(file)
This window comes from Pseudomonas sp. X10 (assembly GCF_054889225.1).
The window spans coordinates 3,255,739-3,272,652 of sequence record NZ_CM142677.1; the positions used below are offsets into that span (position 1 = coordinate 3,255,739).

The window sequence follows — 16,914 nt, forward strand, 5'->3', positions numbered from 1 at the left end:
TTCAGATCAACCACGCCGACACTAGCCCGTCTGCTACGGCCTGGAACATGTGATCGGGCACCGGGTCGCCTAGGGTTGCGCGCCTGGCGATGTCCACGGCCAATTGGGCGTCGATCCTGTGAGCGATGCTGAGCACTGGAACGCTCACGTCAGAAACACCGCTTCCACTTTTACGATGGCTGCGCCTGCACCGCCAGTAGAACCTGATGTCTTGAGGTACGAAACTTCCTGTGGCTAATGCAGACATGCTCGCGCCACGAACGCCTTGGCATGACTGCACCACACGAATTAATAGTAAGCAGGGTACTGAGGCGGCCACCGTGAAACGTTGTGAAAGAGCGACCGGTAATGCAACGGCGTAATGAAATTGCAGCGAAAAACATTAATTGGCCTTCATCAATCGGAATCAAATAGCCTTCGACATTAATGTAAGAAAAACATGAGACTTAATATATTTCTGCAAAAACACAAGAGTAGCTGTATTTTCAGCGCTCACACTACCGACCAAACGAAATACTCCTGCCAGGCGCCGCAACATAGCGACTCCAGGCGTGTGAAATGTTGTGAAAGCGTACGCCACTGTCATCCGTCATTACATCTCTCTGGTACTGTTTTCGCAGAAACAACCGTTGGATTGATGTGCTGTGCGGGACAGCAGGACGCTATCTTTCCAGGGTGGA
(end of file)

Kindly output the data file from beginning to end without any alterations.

This window comes from Pseudomonas sp. X10 (assembly GCF_054889225.1).
The window spans coordinates 3,255,739-3,272,652 of sequence record NZ_CM142677.1; the positions used below are offsets into that span (position 1 = coordinate 3,255,739).

The window sequence follows — 16,914 nt, forward strand, 5'->3', positions numbered from 1 at the left end:
TTCAGATCAACCACGCCGACACTAGCCCGTCTGCTACGGCCTGGAACATGTGATCGGGCACCGGGTCGCCTAGGGTTGCGCGCCTGGCGATGTCCACGGCCAATTGGGCGTCGATCCTGTGAGCGATGCTGAGCACTGGAACGCTCACGTCAGAAACACCGCTTCCACTTTTACGATGGCTGCGCCTGCACCGCCAGTAGAACCTGATGTCTTGAGGTACGAAACTTCCTGTGGCTAATGCAGACATGCTCGCGCCACGAACGCCTTGGCATGACTGCACCACACGAATTAATAGTAAGCAGGGTACTGAGGCGGCCACCGTGAAACGTTGTGAAAGAGCGACCGGTAATGCAACGGCGTAATGAAATTGCAGCGAAAAACATTAATTGGCCTTCATCAATCGGAATCAAATAGCCTTCGACATTAATGTAAGAAAAACATGAGACTTAATATATTTCTGCAAAAACACAAGAGTAGCTGTATTTTCAGCGCTCACACTACCGACCAAACGAAATACTCCTGCCAGGCGCCGCAACATAGCGACTCCAGGCGTGTGAAATGTTGTGAAAGCGTACGCCACTGTCATCCGTCATTACATCTCTCTGGTACTGTTTTCGCAGAAACAACCGTTGGATTGATGTGCTGTGCGGGACAGCAGGACGCTATCTTTCCAGGGTGGA